His own master

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RHYTHM MASTER Melody at his fingertips
RHYTHM MASTER Melody at his fingertips

Sivamani talks to A.P.S. Malhotra about his kind of music

Anandam Sivamani - 'Siva' to his fans can 'generate' melody from virtually anything - from cymbals and timbale to Batajon and shells. Also from what may seem utterly bizarre - the biryani kadai.

Sound-based yoga

"While on stage, I practice a form of sound-based yoga known as 'Naad Yoga.' With it, I transcend to an altogether different mental plane," he says, when asked about the phenomenal vigour he manages to infuse into his performances. "Through a meditative technique, this state of mind is then passed on to the audience, to enable them to experience an out-of-the-world feeling," adds the mercurial drummer, who believes "audiences are the same all over the world, whether it is Delhi or New York."On being quizzed about the secret of his mastery over a medium, which, to the uninitiated, might seem an unrelated and haphazard collection of instruments, Sivamani says, "Before any performance, I create a basic framework in my mind, but when I am actually on stage it is more or less extempore, when I instinctively decide on the sound that will match the overall symphony, and then decide on the instrument to be used." Sivamani, who learnt the basics of music at a tender age from his father, S.M. Anandan, an accomplished drummer, in the film industry, asserts that "whatever one learns at an early age, forms the foundation of later accomplishments" and attributes his success "to the blessings of my parents, God and my gurus. Subsequently, I was inspired by the compositions and styles of international masters such as Billy Cobham and Noel Grant." Asked about his take on the present Hindi film music scene, Siva says rather optimistically, "It is coming up, with a more international flavour being added by the present crop of composers."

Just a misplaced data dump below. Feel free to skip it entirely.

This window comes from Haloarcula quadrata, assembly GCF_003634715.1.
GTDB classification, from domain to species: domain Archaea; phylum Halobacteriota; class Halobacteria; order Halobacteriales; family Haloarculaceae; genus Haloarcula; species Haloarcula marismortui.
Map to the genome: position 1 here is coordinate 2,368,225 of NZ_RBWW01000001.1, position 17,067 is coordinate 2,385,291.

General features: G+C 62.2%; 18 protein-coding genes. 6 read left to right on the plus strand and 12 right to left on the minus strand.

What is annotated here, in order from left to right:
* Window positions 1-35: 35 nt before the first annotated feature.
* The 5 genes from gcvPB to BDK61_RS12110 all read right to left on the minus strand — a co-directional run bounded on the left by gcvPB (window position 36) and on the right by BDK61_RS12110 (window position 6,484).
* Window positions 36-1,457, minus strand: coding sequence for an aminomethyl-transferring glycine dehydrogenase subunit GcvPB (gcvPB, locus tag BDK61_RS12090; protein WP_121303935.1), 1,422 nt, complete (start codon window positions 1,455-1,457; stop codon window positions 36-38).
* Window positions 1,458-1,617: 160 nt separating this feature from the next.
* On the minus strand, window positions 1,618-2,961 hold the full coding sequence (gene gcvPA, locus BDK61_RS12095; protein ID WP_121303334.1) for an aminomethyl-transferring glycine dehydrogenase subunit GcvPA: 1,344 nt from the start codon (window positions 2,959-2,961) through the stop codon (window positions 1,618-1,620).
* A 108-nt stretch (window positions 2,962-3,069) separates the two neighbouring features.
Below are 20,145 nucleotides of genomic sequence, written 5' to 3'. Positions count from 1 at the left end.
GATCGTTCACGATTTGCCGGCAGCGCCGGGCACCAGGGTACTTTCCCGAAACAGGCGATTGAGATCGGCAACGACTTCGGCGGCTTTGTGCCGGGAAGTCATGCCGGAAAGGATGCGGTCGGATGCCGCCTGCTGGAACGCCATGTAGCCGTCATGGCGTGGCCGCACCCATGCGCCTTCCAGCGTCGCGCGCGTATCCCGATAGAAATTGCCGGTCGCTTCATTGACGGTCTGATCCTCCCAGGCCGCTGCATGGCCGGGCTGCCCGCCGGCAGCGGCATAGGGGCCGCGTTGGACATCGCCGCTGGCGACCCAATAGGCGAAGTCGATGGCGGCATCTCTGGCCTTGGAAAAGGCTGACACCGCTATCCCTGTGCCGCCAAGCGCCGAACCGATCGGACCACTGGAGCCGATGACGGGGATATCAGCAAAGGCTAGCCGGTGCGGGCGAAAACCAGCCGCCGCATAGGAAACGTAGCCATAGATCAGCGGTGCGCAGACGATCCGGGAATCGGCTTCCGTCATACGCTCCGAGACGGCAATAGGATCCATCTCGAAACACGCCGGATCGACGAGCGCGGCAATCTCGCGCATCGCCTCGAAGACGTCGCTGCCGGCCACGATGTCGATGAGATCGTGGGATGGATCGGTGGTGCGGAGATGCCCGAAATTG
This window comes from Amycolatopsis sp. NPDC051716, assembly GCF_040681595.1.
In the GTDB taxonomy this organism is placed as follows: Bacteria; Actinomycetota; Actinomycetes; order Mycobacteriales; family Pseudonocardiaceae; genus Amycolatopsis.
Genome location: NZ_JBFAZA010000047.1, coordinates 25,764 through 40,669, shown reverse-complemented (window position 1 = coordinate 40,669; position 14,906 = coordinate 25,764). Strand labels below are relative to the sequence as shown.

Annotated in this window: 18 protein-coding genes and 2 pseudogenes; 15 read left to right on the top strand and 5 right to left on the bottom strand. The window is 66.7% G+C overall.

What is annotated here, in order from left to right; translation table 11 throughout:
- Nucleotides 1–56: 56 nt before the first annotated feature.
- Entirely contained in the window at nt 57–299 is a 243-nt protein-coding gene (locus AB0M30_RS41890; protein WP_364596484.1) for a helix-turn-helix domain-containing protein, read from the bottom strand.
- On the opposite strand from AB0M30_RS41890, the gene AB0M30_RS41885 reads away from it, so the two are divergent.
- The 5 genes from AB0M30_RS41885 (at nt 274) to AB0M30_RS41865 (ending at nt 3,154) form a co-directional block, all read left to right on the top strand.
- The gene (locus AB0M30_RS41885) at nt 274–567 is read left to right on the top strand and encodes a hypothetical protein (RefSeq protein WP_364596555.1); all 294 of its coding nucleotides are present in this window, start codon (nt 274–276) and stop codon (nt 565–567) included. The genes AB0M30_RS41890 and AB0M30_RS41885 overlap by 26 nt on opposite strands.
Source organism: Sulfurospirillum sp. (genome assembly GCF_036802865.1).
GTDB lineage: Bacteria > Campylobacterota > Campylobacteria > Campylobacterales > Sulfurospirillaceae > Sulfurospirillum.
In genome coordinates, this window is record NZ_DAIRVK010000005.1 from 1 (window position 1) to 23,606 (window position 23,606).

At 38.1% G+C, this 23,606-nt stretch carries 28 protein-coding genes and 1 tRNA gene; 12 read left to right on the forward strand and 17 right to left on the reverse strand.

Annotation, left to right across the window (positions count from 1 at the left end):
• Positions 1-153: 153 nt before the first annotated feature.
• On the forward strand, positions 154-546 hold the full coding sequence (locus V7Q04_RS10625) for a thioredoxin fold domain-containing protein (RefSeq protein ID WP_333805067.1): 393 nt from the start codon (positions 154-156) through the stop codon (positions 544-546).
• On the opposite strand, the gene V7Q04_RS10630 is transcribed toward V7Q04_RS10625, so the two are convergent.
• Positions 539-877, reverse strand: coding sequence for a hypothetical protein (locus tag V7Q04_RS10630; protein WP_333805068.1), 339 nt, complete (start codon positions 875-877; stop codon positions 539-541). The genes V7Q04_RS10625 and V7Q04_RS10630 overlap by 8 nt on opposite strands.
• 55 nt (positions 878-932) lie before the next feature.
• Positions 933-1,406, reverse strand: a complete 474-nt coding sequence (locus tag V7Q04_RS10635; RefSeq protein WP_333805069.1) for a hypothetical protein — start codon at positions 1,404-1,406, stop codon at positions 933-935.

'Silk,' the five-member fusion music group, which includes the likes of Shankar Mahadevan and Louis Banks, was conceptualised while Louis and Siva were travelling in Russia as part of a music group called Shanti. "We decided to experiment by fusing Western Jazz with Indian classical music," says Siva about Silk, which has performed to rave reviews in the United States, West Asia and the United Kingdom, besides in various Indian cities.




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